How discrimination against women is built into most job support schemes – Britain’s included
Rose Cook, King’s College London
Chancellor Rishi Sunak won plaudits for the UK government’s furlough scheme, which helped stave off mass unemployment when vast swathes of the UK economy went into lockdown. But as the end of that initiative draws near and a new job support scheme takes its place, little has been done to avoid the gender discriminatory pitfalls that are frequently found in job protection schemes. The result is that female workers again look set to be disproportionately excluded from receiving adequate support.
Like the furlough scheme, the new scheme will be particularly used in hard-hit retail and hospitality sectors. These are mostly staffed by women. Women are also over-represented among the most vulnerable workers within these sectors. They are employed on a temporary basis – including casually, on fixed-term contracts or through an agency – at a higher rate than male workers.
This gendered segregation of contract types within the hardest-hit parts of the economy is important when we think of the supposed aim of the job support scheme – to help people keep their jobs, as long as those jobs are “viable”.
Though the scheme is accessible to a wide range of workers, including those on non-permanent contracts, employers have discretion over who to put on the scheme and who to let go now and once the scheme ends. Research into job protection schemes after the 2008 financial crisis shows that while employment rates among permanent, full-time employees tended to return to pre-crisis levels, temporary and zero-hours workers were typically not retained once the scheme wound down. Though many workers on non-standard contracts (such as zero hours) were furloughed as of May, temporary workers were more likely to have simply lost their jobs.
Lessons from Germany?
Even Germany’s “kurzarbeit” scheme, which is held up as the archetypal example of an effective job protection scheme, has bias against non-standard jobs baked into it that disproportionately affects women. This is because people in part-time, mostly service-sector jobs known as “mini jobs” are not eligible.
Poorly paid and exempt from social security, these jobs form a major category of employment for women, especially mothers. So their exclusion from income protection exacerbates existing gender inequalities.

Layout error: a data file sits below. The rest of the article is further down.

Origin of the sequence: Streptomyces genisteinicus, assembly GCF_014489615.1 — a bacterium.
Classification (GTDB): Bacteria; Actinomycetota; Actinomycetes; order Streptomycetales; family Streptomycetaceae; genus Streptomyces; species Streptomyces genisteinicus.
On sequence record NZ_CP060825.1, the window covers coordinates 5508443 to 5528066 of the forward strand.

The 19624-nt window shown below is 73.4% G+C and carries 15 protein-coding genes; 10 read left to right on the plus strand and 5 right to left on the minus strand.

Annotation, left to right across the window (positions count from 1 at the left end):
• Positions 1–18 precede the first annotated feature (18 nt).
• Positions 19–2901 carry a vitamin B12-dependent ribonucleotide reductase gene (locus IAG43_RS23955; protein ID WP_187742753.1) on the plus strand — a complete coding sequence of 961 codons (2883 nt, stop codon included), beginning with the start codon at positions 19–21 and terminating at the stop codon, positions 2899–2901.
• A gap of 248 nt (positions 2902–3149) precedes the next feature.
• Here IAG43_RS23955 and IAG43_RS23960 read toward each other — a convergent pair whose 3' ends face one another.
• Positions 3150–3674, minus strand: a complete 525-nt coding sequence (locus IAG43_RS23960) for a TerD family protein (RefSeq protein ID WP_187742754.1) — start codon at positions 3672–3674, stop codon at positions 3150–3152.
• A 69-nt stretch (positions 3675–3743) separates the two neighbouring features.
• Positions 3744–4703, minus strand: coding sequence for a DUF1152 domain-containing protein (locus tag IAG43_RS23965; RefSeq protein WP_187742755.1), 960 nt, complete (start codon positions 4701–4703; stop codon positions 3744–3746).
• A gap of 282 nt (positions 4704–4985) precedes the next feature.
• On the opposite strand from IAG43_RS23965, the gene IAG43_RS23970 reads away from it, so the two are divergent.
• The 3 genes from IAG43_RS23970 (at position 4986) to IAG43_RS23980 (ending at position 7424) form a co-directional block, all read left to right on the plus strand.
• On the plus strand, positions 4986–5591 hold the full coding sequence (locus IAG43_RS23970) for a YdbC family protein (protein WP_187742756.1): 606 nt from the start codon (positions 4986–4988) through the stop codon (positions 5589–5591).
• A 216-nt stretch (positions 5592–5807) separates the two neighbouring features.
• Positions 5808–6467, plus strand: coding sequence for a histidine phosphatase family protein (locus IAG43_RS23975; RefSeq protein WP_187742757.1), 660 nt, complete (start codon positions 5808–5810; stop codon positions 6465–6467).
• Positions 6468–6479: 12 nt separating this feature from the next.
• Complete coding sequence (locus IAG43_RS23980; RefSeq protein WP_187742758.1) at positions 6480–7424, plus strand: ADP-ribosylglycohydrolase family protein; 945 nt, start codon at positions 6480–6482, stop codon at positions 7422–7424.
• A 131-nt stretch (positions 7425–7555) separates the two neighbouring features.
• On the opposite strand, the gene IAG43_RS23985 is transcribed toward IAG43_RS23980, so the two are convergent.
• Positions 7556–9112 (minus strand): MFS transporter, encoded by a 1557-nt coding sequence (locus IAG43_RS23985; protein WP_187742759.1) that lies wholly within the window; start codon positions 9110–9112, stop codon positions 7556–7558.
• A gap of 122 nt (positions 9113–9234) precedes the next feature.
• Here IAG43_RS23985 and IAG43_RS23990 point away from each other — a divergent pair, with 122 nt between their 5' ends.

A further issue in Germany is that trade unions have been successful in increasing the compensation level for many workers. In local government, metalworking and the chemical industry, for example, workers get 90% of their normal wages and above. But fewer female-dominated, low-wage industries are covered by collective agreements, generating another source of inequality.
While the UK does not have mini-jobs and unions are weaker, this sort of bias is likely to creep into the implementation of its jobs scheme. Employers are likely to view non-standard and especially temporary workers – many of them women – as more disposable. And given that the new job support scheme makes it cheaper for employers to employ one person full-time rather than two people part-time, these decisions are coming soon.
On top of this, 69% of low-wage workers in the UK are women, and the majority of workers paid less than the national minimum wage are women.
Under the new job support scheme and the furlough scheme, workers are not entitled to the minimum wage. Yet low-paid workers were more likely to have been furloughed on 80% of their pay than higher paid workers. This may lead to dangerously low levels of income for already low-paid women.
Countries such as Norway are dealing with this by replacing a higher proportion of income for lower paid workers. Meanwhile schemes in Estonia, France, Lithuania, Luxembourg, Poland, Portugal and Slovenia set the minimum wage as the lower limit for replacement income.
The situation is even worse for those who care for others. There is already evidence that the furlough scheme has been used in a discriminatory way against women with caring responsibilities. This may well continue under the new job scheme. For example, mothers are far more likely than other groups to have lost their job permanently, instead of being placed on furlough or offered fewer or flexible hours.
A bill currently being debated in parliament seeks to tackle pregnancy and maternity discrimination – already rife before the current crisis – prohibiting redundancy for six months after pregnancy or maternity leave ends. While employers have discretion over who to keep on under the new job scheme, and while this bill is still under debate, they may unfairly take caring responsibilities and maternity into account.
Sadly, the fact that these support schemes disproportionately help men comes as no surprise. Research has long shown how social policies – such as ensuring equitable access to the minimum wage – can mitigate the disproportionate economic risks faced by women, but often fail to do so.
Underlying the design and implementation of these schemes is perhaps a perception that women’s employment is an optional extra. This could not be more mistaken given the reliance of many families on dual incomes, the rise of female breadwinners , single parent families and single women’s need for income.
Britain has already lost so much as a result of the COVID-19 crisis. With a lack of attention to baked-in gender discrimination in new social and economic protection plans, it risks losing progress on gender equality too.
Rose Cook, Senior Research Fellow, Global Institute for Women’s Leadership, King’s College London